“UGH…! I am so hungry…! I gotta eat, NOW…!” Now, that is hunger… Right…?
Ever been there…? Ever notice you never reach for that nice salad…? Seems like only that bag of cookies will do. Yes, the entire bag… only to feel horrible about eating every cookie in the house — and still be hungry.
The likely reasons behind episodes, like that one, happening in homes, across the nation, can be as “simple” as confusing thirst, as hunger, or as complex, as emotional eating. Emotional eating, in a nutshell, is eating for reasons other than fueling the body. It is defined as, “…overeating in order to relieve negative emotions. Thus, emotional eating is considered a maladaptive coping strategy.”
Since emotional eating is beyond the scope of our post, just understand that emotional eating is way different from eating to satisfy physical hunger. Recognizing those differences is our goal.
Take a look at the characteristics of physical hunger, and emotional hunger, and the difference is clear.
Characterisitics of Physical hunger:
- Comes on gradually; can be postponed
- Can be satisfied with any type of food
- Can stop eating, once you’re full
- Brings satiety; doesn’t cause guilt.
In stark contrast…
Characterisitics of Emotional Hunger:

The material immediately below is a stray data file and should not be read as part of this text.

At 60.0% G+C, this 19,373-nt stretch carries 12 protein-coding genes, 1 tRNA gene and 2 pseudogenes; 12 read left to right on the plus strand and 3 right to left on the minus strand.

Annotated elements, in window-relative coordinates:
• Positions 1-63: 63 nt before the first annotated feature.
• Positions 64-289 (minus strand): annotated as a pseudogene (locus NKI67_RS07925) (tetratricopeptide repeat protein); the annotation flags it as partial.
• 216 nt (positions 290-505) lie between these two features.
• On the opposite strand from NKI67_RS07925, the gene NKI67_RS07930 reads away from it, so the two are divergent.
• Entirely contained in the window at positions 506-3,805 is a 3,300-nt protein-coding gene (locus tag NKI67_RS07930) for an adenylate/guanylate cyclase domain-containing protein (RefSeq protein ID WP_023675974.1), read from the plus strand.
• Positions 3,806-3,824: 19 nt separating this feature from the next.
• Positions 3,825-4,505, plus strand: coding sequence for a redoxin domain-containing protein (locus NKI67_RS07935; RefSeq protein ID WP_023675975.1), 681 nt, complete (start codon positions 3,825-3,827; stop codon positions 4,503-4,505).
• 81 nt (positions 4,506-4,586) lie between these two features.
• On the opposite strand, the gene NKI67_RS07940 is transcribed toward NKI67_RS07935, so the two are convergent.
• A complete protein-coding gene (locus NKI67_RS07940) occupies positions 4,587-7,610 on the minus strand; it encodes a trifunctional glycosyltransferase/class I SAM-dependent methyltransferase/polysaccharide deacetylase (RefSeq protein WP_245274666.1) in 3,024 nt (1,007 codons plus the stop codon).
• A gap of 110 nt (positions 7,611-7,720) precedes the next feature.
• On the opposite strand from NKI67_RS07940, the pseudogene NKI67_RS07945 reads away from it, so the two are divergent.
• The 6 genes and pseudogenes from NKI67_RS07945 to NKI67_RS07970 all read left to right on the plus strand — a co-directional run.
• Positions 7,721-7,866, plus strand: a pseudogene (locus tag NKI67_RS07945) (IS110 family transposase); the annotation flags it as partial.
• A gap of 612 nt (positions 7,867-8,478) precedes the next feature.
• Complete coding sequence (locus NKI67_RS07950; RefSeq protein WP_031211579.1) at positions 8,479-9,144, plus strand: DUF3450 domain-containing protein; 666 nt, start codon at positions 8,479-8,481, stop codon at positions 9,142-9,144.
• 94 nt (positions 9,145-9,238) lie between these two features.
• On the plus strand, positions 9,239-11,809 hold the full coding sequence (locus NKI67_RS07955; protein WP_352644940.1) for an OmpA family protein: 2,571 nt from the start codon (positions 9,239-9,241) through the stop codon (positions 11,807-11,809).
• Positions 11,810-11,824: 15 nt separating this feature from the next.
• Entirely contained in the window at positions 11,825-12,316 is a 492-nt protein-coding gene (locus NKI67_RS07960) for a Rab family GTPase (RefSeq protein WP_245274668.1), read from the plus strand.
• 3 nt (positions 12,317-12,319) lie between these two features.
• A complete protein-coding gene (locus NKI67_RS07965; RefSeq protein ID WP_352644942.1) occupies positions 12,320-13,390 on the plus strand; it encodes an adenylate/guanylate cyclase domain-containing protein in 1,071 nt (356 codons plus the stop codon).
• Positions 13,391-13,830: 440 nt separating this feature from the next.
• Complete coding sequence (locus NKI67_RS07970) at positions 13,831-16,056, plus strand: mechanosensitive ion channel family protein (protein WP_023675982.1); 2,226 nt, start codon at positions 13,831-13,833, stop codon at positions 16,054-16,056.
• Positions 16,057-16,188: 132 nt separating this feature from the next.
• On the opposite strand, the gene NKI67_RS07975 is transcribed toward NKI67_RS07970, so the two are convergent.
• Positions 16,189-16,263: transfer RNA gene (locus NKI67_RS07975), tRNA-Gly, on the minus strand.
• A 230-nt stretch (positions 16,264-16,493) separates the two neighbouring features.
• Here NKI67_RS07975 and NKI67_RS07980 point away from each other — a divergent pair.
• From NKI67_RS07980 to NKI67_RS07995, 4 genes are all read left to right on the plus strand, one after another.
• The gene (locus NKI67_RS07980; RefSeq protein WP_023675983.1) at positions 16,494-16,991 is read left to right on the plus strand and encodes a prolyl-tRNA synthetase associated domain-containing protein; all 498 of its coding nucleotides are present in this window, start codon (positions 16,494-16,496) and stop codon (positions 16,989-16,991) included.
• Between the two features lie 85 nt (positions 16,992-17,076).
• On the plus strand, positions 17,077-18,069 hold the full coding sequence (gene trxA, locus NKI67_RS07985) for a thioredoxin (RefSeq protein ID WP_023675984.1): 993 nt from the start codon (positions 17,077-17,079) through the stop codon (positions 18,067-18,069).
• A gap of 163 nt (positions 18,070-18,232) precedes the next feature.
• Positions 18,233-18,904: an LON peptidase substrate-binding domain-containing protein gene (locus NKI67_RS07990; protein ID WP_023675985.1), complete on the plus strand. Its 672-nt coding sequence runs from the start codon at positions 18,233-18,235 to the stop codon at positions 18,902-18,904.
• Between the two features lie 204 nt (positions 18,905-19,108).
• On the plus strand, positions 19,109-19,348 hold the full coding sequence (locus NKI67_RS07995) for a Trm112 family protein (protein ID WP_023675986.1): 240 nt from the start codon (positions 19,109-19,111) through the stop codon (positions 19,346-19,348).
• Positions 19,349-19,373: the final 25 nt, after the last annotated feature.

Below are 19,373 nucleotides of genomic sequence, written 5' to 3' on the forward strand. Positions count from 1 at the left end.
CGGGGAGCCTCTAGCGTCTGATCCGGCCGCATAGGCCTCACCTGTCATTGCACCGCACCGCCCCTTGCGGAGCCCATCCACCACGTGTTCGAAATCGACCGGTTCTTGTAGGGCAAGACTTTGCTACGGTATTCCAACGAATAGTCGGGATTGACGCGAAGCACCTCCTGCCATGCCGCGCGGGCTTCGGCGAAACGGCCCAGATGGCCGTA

- Comes on suddenly; feels urgent
- Causes specific cravings
- Eat more than normal; feel uncomfortably full
- Brings on feelings of guilt and self-shaming
Can you see either set of these characteristics, in your life…? Do you experience emotional hunger, or actual physical hunger…?
As the most complex obstacle, to successful eating, emotional eating may require professional help, to overcome. Interestingly, “[o]ne way to combat emotional eating is to employ mindfulness techniques. For example, approaching cravings with a nonjudgmental inquisitiveness can help differentiate between hunger and emotionally-driven cravings. An individual may ask his or herself if the craving developed rapidly, as emotional eating tends to be triggered spontaneously. An individual may also take the time to note his or her bodily sensations, such as hunger pangs, and coinciding emotions, like guilt or shame, in order to make conscious decisions to avoid emotional eating.” So, simply stop to ask yourself why you’re hungry, and what you’re feeling. That is a step in the right direction. Hopefully, seeing the differences between the characteristics of emotional hunger versus physical hunger can give us direction.
In the next part, of our series on Understanding Your Hunger, we will discuss what may prove the simplest, most straightforward obstacle — thirst.
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